Bankruptcy offers you a chance to get out from under overwhelming debt and rebuild your finances. There are two basic options: chapter 7 and chapter 13. Each one has its own benefits and eligibility requirements, so you may need to research both to figure out which one is right for your situation.
If you choose to file for chapter 7 bankruptcy, one part of the process involves the means test. This test determines whether you meet the qualifications for chapter 7.
Overview of chapter 7
According to the U.S. Courts system, chapter 7 involves the court using some of your assets to pay your creditors. Under this plan, the bankruptcy trustee appointed by the court pays your creditors with funds from collecting and then selling your nonexempt assets.
Before you may have your debts discharged under chapter 7 bankruptcy, you must pass the qualification requirements. These requirements may involve a “means test” designed to make sure you truly need the relief that chapter 7 offers.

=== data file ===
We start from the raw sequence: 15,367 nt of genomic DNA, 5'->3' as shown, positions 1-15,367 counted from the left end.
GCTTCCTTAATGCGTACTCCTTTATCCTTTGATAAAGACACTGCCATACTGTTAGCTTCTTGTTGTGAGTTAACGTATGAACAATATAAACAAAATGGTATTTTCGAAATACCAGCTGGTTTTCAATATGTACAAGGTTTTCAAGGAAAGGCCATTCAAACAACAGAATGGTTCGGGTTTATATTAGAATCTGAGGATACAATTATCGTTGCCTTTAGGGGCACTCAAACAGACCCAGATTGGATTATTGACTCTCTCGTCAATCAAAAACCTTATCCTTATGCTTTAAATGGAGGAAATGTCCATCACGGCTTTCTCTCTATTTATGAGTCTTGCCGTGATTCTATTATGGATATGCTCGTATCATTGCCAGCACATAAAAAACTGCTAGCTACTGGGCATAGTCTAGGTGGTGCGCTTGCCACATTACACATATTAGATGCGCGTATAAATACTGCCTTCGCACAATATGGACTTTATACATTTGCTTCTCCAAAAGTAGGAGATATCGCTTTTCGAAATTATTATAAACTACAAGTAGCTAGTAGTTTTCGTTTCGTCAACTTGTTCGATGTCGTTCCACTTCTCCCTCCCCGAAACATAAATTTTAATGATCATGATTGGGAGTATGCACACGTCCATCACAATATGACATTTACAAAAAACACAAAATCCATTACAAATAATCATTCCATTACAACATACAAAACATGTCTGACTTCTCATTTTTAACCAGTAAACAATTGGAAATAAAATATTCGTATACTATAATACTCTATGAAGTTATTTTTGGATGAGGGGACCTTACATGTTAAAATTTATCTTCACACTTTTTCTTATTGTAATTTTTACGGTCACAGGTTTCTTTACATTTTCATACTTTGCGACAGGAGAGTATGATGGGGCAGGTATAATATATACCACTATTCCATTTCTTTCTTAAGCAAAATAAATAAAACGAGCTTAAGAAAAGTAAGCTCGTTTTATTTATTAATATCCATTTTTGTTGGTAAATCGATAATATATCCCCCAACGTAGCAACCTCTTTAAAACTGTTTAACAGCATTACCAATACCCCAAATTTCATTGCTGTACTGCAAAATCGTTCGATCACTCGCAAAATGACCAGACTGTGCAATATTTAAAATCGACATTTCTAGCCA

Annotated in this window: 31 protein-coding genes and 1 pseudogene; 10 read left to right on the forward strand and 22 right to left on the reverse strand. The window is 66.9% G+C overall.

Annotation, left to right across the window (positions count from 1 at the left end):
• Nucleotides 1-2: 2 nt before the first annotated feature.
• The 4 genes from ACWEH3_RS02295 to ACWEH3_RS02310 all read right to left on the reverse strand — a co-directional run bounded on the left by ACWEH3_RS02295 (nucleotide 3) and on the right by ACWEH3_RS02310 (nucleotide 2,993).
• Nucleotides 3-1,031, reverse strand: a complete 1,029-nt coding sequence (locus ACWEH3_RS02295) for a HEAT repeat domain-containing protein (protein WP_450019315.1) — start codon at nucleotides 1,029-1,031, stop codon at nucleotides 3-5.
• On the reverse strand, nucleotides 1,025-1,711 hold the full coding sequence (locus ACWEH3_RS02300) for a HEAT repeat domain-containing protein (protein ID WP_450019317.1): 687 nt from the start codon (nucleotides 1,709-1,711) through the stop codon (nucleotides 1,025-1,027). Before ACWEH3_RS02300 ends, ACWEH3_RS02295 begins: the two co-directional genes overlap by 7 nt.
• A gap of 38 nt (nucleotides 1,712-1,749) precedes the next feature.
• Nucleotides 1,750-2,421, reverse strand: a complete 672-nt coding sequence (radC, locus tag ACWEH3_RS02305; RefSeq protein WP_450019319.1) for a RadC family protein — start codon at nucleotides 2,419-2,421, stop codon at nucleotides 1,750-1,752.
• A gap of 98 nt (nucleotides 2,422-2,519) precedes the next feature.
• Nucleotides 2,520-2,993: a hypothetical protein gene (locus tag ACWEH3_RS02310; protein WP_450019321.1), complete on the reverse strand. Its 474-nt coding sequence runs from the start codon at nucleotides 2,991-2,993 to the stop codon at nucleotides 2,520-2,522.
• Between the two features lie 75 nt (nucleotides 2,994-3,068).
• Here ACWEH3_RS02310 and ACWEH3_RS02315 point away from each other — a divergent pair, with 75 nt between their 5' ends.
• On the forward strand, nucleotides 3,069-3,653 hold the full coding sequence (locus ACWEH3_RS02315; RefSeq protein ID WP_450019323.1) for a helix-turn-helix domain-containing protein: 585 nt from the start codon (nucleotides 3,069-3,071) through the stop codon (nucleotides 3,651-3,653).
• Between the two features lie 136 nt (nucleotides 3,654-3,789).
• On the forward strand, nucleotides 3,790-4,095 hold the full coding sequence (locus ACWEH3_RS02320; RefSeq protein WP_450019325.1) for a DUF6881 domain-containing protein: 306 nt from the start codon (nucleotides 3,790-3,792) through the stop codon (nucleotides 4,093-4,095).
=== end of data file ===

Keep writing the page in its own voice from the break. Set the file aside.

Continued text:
Details of the means test
Essentially, if you have income that surpasses a certain threshold, the government assumes that you have the means to pay your debts. Failing the means test usually disqualifies you from filing for chapter 7 bankruptcy unless you provide additional information about special circumstances.
The exact income threshold for chapter 7 partially depends on your location. The bankruptcy court compares your income to the state median. If you bring in more than the state median monthly income, you must go through the means test.
The means test calculations take your income and subtract allowable expenses, such as your mortgage payment and living expenses. The leftover “disposable income” must be less than the established threshold in order for you to qualify for chapter 7.